Telehealth services can reduce the costs of providing care, potentially eliminating the need for expensive rents and offices. They also help remove some of the hidden cost barriers for consumers. Parents, for example, may have to hire a childcare provider not just for an hour-long appointment but for the commute both ways. Workers must take time off of work, potentially missing out on income or making up work time later. There’s the cost of fuel, which is rapidly rising already, and small costs like stopping for a snack on the way home in anticipation of a long commute.
Some providers charge a lower rate for telehealth services because these services cost them less to provide. And there’s no evidence that telemental health care works less well than other services. Indeed, for people with cost, stigma, and logistical barriers, telemental health may actually be a more effective option that produces less stress.
A Better Experience for Providers
Providers, too, often juggle hidden barriers to seeing patients—long commutes, managing their own family logistics, costly lunch breaks, and downtime between clients. When seeing a patient requires simple logging in from a secure location, they can relax. And they may gain more control over their schedule. The overall medical no-show rate for office visits dropped from about a third to 7.5% during the COVID-19 shift to telehealth. This means providers can schedule more patients and earn more money, often while charging less. Better work-life balance and lower stress to providers can translate into better care for the people they serve.
Telehealth services offer a flexible approach to healthcare, and it doesn’t have to be all or nothing. Providers can see patients on some days, then embrace virtual care on other days. Telehealth may also increase options for the most challenging clients. Providers have long struggled with managing aggressive clients and those who make threats. With telehealth services, providers can more safely serve these clients from a distance, in a setting where the client may feel more comfortable and less agitated.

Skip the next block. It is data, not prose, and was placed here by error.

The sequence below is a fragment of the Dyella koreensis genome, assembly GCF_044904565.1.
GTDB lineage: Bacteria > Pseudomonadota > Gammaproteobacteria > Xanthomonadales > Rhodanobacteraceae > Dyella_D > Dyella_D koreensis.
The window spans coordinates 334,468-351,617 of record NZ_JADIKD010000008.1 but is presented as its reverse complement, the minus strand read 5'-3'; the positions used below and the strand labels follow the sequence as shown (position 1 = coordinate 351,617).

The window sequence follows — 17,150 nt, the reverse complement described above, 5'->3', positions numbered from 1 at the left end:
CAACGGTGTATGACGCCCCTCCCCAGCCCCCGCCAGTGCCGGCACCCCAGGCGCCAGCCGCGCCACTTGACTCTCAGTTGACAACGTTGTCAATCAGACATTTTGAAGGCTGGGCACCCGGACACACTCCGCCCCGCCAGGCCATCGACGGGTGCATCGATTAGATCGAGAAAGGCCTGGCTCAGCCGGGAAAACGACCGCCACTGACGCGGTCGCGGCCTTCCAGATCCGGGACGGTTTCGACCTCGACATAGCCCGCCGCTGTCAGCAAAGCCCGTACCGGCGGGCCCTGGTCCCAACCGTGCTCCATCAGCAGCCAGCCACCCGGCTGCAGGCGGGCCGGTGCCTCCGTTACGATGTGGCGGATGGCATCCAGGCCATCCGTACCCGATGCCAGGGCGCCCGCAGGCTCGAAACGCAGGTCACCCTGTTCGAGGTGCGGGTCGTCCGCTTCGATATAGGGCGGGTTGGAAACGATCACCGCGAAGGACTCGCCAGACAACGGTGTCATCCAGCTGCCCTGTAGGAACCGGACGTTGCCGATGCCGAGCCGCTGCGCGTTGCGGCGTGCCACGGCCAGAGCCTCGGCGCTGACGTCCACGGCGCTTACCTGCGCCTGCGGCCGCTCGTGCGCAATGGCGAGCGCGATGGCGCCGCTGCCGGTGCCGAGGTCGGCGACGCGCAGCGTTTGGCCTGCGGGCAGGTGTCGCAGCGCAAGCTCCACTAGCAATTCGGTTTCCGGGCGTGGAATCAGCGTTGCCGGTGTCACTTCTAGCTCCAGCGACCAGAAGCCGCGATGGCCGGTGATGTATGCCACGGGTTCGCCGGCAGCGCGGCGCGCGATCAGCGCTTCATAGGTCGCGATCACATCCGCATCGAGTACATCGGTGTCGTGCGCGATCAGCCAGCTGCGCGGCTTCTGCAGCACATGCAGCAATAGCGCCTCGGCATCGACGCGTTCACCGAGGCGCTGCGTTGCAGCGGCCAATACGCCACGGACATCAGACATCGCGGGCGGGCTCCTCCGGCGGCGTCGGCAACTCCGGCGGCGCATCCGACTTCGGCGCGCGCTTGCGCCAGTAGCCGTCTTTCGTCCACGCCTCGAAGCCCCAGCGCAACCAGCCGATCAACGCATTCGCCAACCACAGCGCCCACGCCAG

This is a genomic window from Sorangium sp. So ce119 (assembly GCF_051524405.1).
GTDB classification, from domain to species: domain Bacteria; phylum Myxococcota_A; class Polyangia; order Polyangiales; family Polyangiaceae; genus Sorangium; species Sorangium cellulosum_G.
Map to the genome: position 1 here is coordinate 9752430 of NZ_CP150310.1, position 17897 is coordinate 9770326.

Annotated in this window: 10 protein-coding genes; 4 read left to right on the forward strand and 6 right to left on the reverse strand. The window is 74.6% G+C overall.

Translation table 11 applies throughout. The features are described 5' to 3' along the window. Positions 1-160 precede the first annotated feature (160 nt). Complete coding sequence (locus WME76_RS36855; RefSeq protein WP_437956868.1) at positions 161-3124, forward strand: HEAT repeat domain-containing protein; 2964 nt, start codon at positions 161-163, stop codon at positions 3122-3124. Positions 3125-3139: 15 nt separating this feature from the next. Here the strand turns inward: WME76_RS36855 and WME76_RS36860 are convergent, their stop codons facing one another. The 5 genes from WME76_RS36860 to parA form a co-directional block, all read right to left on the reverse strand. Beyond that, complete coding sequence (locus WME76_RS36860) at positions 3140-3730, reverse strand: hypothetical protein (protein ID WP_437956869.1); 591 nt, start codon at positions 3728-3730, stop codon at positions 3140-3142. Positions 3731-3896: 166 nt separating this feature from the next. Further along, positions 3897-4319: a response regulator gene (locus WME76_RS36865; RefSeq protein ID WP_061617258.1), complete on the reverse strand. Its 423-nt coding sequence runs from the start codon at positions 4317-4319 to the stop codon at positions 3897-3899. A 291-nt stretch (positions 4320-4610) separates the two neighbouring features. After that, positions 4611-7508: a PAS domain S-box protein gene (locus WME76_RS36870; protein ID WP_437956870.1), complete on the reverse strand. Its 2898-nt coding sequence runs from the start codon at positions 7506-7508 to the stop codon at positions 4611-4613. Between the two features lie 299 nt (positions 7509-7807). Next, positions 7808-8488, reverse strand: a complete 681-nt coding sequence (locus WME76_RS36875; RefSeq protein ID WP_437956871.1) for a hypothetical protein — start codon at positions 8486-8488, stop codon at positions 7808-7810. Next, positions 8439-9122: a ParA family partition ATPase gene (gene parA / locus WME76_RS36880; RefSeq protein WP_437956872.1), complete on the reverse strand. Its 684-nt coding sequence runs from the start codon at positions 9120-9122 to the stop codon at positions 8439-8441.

Improved Telehealth Platforms
In the early days of telehealth, connections were often bad, and there were serious privacy concerns. COVID-19 has forced innovation and brought telehealth mental health services firmly into the mainstream. Platforms are better, connections are stronger, and providers have learned how to make telehealth HIPAA compliant. That equates to a better experience for consumers and providers, and the data proves it. Patients report both high satisfaction with telehealth services, and high trust in the platforms themselves.
At the Rochester Center for Behavioral Medicine, we view telehealth as a tremendous advancement in the field and a win for all involved. In our practice, this modality is here to stay.